Sorolla was drawn to the area by the bay's reputation for violent, stormy seas, which provided him with ample opportunities to paint his favoured coastal landscapes.

Natural Weather

Sorolla is famous for his remarkable skill at capturing transient weather conditions. In Breakwater, his languid, fluid brushtrokes convey the immense power of the Atlantic Ocean's turbulent waves as they crash into the Bay of Biscay. Deft touches of grey tinged with green, highlight the incredible depth of the waves as they surge forward. The white foam of the waves as they break in upon each other appears relatively sparingly, yet it creates a realistic sense of distance as one looks across the bay. Above the ocean, the grey clouds charged with their chaotic white splashes, perfectly mirror the powerful action of the waves. Together they create a sense of relentless urgency and movement.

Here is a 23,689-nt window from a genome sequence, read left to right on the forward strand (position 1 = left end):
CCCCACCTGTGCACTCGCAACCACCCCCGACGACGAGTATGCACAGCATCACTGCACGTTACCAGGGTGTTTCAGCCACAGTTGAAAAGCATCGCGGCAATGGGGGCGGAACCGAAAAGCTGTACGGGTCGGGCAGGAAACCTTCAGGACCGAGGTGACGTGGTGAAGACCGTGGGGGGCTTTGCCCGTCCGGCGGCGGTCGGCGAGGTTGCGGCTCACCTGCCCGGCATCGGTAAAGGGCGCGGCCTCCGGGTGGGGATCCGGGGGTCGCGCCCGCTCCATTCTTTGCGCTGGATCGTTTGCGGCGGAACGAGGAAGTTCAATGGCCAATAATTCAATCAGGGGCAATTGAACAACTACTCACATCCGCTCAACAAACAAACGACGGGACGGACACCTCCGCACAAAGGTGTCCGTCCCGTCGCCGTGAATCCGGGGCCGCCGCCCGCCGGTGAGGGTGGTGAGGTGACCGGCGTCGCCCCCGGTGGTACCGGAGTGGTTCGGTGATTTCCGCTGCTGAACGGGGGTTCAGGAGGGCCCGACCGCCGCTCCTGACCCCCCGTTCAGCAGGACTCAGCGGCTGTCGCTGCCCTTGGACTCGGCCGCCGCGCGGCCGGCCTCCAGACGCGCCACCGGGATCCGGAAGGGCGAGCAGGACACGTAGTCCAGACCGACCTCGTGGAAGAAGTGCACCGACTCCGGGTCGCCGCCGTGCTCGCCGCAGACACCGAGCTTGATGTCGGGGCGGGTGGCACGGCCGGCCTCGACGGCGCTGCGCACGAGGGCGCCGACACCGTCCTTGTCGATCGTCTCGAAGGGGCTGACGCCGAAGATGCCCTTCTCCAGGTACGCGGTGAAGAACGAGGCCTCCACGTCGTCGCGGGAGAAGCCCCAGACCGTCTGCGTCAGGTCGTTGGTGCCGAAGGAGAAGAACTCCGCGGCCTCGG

Coastal Backdrop

The conflict between sea and sky is broken only by the distant ridge of cliffs rising up from the far side of the Bay. In tones of grey, brown and moss green tinged with purple, Sorolla effortlessly portrays the strength of the coast as it stands firm against the atmospheric onslaught. The cliffs form an arena that ends at the lower edge of the canvas where a viewer of this powerful art work joins the few brave souls who have gathered along the promenade to watch the spectacular display of the Atlantic's storm.

Impressionist Inspiration

Sorolla's preferred technique of painting in 'plein air' is no doubt a continuation of the Impressionists' use of colour and brush stroke to capture the brilliant contrasts and depths created by natural light. In Breakwater, Sorolla's palette of grey and green tones provides the landscape with a sense of completeness, emphasisng how the strong winds act in unison with the sea. Their sublime power is sharply contrasted by the row of tiny, windswept figures marginalised at the lower edge of the canvas. Only the wall edging the promenade of San Sebastian protects them from the destructive strength of the sea. Ultimately, Sorolla successfully conveys the collective weakness of human beings when pitted against the overwhelming power of nature.